It got to a point where, as the NeoGAF community began to liquefy into an echo chamber since opposing opinions were punished with bans, they called for all big public figures in the industry to condemn what were termed as "gamergaters", or those who didn't side with them. Several people were caught in the thick of this, one of the most notable being YouTube personality Boogie, who this week posted a screenshot of his ban message from back then.
Even the kind-spirited YouTuber Boogie2988 was attacked by NeoGAF.
Things have only gotten worse since then. With the last U.S. election clearly there's been divisiveness among Americans, but at least for the most part both sides have been able to convey their thoughts and discuss topics. Not on NeoGAF.
By the end of 2015 it was basically prohibited to hold anything but a far-left liberal opinion on NeoGAF. Disagreeing beliefs are smitten on the site, resulting in bans and an incredible amount of hate, as seen with what happened to Colin Moriarty last year.
A friend of mine, who works as security personnel for a college, got permanently banned for simply stating that he supports police officers and them defending themselves. His opposition, which was basically everyone else, said things like "f*** the police" and that police officers deserve only the worst.
Meanwhile, I was banned just a month ago for saying that Oculus VR founder Palmer Luckey wasn't a Nazi in a thread where hundreds of users were comparing him and other conservatives to Hitler. Yup, during the past year it's becoming routine for anyone that the community disagrees with to be called a Nazi, including those that aren't willing to forcefully condemn anyone outside their spectrum. Here's the ban message I received:
You have been banned for the following reason: Go support ethnonationalists and racists somewhere else.
Date the ban will be lifted: Never
Most recently, with the Harvey Weinstein news blowing up, NeoGAF has emotionally rallied against anyone accused of sexual assault. Part of this is a noble cause, but the only problem is that anyone accused is guilty before proven innocent rather than the other way around. So, all it takes is one small story coming out and pages of discussion would erupt with a flood of emotion calling for the worst possible things to happen to said person.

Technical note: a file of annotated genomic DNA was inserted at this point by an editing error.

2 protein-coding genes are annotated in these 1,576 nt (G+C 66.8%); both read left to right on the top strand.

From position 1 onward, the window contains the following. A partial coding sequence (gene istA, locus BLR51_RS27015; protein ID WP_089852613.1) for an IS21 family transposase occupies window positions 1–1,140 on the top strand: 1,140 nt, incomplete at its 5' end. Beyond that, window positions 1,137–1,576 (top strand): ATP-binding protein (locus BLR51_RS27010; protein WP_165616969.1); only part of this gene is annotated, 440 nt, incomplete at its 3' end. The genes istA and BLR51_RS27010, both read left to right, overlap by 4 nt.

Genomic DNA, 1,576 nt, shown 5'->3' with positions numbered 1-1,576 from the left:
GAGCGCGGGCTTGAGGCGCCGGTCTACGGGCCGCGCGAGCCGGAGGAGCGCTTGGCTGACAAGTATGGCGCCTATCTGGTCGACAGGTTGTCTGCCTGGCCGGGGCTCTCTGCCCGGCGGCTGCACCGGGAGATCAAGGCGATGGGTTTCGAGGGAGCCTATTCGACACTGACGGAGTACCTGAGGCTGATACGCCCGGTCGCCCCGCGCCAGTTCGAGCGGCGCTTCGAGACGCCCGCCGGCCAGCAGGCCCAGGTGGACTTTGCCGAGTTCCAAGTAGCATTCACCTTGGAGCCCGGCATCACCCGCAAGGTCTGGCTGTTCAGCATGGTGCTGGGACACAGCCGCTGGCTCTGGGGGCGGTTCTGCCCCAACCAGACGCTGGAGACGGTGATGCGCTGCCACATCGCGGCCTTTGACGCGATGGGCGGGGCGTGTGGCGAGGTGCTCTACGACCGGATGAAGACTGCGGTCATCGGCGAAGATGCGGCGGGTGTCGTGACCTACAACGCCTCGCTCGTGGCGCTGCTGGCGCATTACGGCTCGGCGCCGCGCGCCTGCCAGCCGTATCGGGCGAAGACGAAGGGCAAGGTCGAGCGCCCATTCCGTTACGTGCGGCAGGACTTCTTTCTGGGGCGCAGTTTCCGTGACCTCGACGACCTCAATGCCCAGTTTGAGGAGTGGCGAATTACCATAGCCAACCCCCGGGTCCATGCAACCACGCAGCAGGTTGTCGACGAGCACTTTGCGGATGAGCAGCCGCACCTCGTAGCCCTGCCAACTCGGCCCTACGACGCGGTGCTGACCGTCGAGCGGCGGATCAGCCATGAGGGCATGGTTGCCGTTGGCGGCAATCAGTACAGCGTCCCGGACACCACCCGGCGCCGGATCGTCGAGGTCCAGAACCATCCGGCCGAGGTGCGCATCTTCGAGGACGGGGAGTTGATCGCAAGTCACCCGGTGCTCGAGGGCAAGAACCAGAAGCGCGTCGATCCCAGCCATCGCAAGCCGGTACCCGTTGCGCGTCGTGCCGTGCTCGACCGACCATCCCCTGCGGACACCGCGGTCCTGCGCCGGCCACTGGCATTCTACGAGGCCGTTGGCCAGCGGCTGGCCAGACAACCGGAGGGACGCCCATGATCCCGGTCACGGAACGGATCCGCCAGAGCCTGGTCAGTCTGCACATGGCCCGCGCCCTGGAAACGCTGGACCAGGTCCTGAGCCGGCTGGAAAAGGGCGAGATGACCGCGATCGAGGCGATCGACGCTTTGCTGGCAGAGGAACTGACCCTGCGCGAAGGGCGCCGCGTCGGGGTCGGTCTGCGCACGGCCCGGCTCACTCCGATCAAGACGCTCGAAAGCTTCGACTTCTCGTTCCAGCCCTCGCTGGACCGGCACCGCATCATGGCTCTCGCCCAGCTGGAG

Interestingly enough, NeoGAF owner Tyler "EvilLore" Malka has been no stranger to sexual assault allegations over the years despite being outspokenly feminist.
In-fact, after quite a bit of lashback he posted the following tweet:
The latest allegation is that Tyler walked naked into a shower with a woman who didn't give him consent. It all started with a lengthy Facebook post by the woman which immediately triggered a response that was heard around the internet.
Being that NeoGAF's moderation team is so strongly against such actions, within hours they all resigned, leaving a forum with thousands of posts per hour without a team to manage it. It goes without saying that the place quickly became a mess as users were able to post whatever they wanted without repercussion.
Without moderation the forum was out of control before going offline.
What wasn't really taken into consideration is the woman in question also stated in the post that soon after they had a long-standing sexual relationship (with her consent). At the very least this brings to question the context of the shower scenario, but that didn't matter to NeoGAF where now everyone wants Tyler burned at the stake.
Fast forward a couple hours and NeoGAF would go down, displaying a 503 error. Discussion would continue on Twitter where the general consensus was praise for the site going down among former users, moderates and conservatives, and even quite a few developers who had been harassed over the past few years for various reasons.
It's now been more than 48 hours and the site is still down. Tyler Malka said in an interview that he expects the site to come up later today and be "focused on gaming", but the damage has been done.
Ultimately, it was only a matter of time before something happened. NeoGAF has become an echo chamber of single-sided thought over the past few years, driving away the inclusiveness that it says it desires. In the same way the Weinstein news helped to call out a cancer in the film industry, this will help the gaming industry diagnose and treat itself.